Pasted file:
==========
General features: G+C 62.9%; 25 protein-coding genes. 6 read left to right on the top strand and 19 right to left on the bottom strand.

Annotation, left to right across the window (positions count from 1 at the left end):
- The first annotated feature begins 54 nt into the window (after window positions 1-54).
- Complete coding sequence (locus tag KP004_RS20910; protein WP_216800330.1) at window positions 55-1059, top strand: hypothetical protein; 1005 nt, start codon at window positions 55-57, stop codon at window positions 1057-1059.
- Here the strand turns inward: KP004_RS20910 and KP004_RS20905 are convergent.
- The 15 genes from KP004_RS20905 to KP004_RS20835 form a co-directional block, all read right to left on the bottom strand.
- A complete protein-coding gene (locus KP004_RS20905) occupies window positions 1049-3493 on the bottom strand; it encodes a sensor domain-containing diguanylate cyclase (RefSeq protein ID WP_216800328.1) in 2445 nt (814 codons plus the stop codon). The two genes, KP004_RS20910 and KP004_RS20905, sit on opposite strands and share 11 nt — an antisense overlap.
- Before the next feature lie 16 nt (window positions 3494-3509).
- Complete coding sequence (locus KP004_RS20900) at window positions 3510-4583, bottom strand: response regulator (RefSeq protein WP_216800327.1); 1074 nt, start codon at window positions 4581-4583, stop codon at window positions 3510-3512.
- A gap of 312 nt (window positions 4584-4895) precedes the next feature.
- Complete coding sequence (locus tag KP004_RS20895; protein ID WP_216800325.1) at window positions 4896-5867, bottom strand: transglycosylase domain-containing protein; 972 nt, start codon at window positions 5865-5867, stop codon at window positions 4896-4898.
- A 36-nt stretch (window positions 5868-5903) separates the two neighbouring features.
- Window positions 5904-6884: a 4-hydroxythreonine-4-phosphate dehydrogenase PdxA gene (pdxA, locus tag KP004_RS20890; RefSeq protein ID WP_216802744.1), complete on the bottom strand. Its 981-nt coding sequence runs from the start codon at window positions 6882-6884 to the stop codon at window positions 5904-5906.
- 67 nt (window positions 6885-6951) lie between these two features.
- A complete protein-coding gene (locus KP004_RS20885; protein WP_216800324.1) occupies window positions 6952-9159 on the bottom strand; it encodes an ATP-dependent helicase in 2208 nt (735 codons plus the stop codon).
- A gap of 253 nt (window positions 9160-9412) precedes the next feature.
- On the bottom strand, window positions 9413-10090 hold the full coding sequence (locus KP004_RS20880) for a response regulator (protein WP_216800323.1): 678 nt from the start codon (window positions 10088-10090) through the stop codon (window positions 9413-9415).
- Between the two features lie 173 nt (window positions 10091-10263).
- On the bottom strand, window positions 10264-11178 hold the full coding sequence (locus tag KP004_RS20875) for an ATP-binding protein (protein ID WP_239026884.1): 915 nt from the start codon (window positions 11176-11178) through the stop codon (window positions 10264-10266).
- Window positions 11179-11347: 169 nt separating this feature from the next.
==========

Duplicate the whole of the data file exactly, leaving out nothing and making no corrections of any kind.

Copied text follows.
General features: G+C 62.9%; 25 protein-coding genes. 6 read left to right on the top strand and 19 right to left on the bottom strand.

Annotation, left to right across the window (positions count from 1 at the left end):
- The first annotated feature begins 54 nt into the window (after window positions 1-54).
- Complete coding sequence (locus tag KP004_RS20910; protein WP_216800330.1) at window positions 55-1059, top strand: hypothetical protein; 1005 nt, start codon at window positions 55-57, stop codon at window positions 1057-1059.
- Here the strand turns inward: KP004_RS20910 and KP004_RS20905 are convergent.
- The 15 genes from KP004_RS20905 to KP004_RS20835 form a co-directional block, all read right to left on the bottom strand.
- A complete protein-coding gene (locus KP004_RS20905) occupies window positions 1049-3493 on the bottom strand; it encodes a sensor domain-containing diguanylate cyclase (RefSeq protein ID WP_216800328.1) in 2445 nt (814 codons plus the stop codon). The two genes, KP004_RS20910 and KP004_RS20905, sit on opposite strands and share 11 nt — an antisense overlap.
- Before the next feature lie 16 nt (window positions 3494-3509).
- Complete coding sequence (locus KP004_RS20900) at window positions 3510-4583, bottom strand: response regulator (RefSeq protein WP_216800327.1); 1074 nt, start codon at window positions 4581-4583, stop codon at window positions 3510-3512.
- A gap of 312 nt (window positions 4584-4895) precedes the next feature.
- Complete coding sequence (locus tag KP004_RS20895; protein ID WP_216800325.1) at window positions 4896-5867, bottom strand: transglycosylase domain-containing protein; 972 nt, start codon at window positions 5865-5867, stop codon at window positions 4896-4898.
- A 36-nt stretch (window positions 5868-5903) separates the two neighbouring features.
- Window positions 5904-6884: a 4-hydroxythreonine-4-phosphate dehydrogenase PdxA gene (pdxA, locus tag KP004_RS20890; RefSeq protein ID WP_216802744.1), complete on the bottom strand. Its 981-nt coding sequence runs from the start codon at window positions 6882-6884 to the stop codon at window positions 5904-5906.
- 67 nt (window positions 6885-6951) lie between these two features.
- A complete protein-coding gene (locus KP004_RS20885; protein WP_216800324.1) occupies window positions 6952-9159 on the bottom strand; it encodes an ATP-dependent helicase in 2208 nt (735 codons plus the stop codon).
- A gap of 253 nt (window positions 9160-9412) precedes the next feature.
- On the bottom strand, window positions 9413-10090 hold the full coding sequence (locus KP004_RS20880) for a response regulator (protein WP_216800323.1): 678 nt from the start codon (window positions 10088-10090) through the stop codon (window positions 9413-9415).
- Between the two features lie 173 nt (window positions 10091-10263).
- On the bottom strand, window positions 10264-11178 hold the full coding sequence (locus tag KP004_RS20875) for an ATP-binding protein (protein ID WP_239026884.1): 915 nt from the start codon (window positions 11176-11178) through the stop codon (window positions 10264-10266).
- Window positions 11179-11347: 169 nt separating this feature from the next.